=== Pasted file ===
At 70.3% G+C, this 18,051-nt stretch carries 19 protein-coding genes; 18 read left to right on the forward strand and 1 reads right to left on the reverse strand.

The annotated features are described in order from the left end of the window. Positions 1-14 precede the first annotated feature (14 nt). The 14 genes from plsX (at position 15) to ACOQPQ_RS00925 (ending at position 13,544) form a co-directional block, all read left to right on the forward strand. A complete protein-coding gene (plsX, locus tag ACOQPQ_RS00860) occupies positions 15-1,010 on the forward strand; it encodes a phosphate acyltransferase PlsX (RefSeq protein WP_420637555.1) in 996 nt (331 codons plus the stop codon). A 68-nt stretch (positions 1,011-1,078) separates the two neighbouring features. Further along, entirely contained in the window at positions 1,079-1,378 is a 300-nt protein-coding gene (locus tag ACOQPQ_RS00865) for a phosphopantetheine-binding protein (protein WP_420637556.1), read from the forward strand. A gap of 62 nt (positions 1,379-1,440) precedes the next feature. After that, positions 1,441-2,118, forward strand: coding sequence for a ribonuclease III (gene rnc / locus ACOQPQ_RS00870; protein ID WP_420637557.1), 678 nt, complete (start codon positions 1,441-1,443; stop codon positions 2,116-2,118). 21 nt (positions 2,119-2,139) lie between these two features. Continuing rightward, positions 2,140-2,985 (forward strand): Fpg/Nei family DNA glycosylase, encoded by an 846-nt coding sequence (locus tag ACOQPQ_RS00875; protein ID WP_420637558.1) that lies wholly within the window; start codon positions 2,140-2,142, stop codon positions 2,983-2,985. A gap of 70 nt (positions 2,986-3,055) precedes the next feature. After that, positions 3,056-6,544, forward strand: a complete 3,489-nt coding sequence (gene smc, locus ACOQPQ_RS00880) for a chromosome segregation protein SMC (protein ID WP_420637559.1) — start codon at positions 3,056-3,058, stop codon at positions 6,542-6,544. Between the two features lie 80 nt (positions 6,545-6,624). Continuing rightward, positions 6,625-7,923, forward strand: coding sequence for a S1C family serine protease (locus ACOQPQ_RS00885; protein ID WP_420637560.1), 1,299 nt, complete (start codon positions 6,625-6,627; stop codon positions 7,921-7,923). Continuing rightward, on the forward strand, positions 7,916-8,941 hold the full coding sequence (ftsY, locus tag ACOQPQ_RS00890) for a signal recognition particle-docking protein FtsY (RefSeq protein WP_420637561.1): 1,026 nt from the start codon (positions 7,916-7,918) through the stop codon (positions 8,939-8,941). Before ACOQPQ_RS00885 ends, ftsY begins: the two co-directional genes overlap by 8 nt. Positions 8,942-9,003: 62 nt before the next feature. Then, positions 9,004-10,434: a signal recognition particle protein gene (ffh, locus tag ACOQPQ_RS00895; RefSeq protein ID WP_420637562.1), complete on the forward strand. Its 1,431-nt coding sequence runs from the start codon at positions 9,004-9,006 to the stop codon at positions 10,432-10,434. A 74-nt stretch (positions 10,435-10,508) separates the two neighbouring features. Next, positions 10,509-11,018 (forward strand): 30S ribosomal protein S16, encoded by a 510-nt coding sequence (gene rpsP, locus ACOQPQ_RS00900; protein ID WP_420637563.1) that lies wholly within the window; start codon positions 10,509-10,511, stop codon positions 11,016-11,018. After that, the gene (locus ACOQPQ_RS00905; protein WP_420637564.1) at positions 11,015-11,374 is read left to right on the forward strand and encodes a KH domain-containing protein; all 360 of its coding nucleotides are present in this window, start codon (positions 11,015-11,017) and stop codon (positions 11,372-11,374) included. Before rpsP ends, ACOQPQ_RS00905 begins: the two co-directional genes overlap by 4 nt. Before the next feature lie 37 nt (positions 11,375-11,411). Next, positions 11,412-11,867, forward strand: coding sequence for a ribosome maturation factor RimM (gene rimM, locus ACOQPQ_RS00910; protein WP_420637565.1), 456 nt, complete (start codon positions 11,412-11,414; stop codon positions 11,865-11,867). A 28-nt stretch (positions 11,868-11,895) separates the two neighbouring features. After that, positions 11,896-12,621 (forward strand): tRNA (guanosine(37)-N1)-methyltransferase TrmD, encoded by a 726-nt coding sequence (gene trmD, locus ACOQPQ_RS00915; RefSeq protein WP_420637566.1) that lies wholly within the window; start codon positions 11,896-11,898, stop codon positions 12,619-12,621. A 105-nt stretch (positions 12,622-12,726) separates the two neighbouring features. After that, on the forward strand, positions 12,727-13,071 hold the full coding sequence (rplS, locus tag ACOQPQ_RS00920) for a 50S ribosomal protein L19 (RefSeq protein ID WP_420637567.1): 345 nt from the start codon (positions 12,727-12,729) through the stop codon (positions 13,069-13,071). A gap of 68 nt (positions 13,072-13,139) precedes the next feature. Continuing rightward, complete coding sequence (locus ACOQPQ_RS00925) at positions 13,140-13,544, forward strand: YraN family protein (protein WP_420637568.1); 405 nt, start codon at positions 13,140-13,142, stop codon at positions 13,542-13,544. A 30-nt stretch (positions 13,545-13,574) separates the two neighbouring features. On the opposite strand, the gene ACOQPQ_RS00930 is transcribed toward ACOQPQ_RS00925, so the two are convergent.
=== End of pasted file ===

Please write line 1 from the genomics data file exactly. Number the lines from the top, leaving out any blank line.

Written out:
At 70.3% G+C, this 18,051-nt stretch carries 19 protein-coding genes; 18 read left to right on the forward strand and 1 reads right to left on the reverse strand.